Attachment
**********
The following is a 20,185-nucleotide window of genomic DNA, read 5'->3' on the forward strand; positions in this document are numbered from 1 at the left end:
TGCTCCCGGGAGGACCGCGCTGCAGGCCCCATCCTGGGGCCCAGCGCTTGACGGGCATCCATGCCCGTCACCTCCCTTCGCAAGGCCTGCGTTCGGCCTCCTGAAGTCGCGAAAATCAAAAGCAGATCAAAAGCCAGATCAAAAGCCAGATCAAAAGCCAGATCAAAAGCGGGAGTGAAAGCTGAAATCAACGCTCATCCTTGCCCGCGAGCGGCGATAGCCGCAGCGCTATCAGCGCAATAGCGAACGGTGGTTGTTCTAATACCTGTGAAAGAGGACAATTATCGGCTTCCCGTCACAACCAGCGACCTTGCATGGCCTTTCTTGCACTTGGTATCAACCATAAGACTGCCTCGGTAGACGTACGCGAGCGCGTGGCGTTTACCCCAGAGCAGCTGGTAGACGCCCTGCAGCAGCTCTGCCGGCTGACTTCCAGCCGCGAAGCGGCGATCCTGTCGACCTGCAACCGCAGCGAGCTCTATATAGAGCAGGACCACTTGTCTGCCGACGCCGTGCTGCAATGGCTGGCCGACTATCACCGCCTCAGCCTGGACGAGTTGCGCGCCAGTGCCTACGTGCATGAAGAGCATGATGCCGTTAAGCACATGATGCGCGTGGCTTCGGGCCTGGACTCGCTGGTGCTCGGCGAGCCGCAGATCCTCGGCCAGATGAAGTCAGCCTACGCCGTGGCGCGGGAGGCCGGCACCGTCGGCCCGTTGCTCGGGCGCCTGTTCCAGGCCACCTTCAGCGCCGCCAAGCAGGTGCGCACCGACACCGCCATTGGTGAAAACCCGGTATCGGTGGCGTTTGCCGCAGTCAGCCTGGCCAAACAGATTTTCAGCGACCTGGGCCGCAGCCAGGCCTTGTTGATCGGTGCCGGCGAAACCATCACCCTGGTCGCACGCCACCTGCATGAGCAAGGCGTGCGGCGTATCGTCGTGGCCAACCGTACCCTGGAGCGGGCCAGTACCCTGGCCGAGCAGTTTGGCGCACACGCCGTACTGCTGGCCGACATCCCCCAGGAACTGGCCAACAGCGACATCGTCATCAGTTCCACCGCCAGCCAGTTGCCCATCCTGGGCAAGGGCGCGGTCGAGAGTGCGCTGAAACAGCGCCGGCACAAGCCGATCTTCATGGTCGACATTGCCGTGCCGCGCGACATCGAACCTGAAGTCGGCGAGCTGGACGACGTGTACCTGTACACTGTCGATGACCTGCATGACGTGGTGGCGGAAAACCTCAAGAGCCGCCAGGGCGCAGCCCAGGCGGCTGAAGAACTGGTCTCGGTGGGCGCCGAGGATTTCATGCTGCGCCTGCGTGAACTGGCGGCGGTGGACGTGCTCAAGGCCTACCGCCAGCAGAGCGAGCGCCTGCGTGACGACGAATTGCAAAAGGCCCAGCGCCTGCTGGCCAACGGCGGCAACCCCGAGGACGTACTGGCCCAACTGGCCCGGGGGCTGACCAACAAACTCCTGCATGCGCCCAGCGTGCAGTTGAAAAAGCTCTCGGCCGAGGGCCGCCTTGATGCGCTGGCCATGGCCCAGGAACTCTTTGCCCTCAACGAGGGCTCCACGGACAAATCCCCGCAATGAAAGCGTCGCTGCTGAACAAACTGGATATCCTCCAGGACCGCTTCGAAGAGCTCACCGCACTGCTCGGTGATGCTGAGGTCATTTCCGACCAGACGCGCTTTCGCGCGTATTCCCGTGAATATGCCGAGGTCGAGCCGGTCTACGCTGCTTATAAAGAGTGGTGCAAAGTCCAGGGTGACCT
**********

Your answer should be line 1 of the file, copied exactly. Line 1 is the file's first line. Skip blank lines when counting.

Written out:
The following is a 20,185-nucleotide window of genomic DNA, read 5'->3' on the forward strand; positions in this document are numbered from 1 at the left end: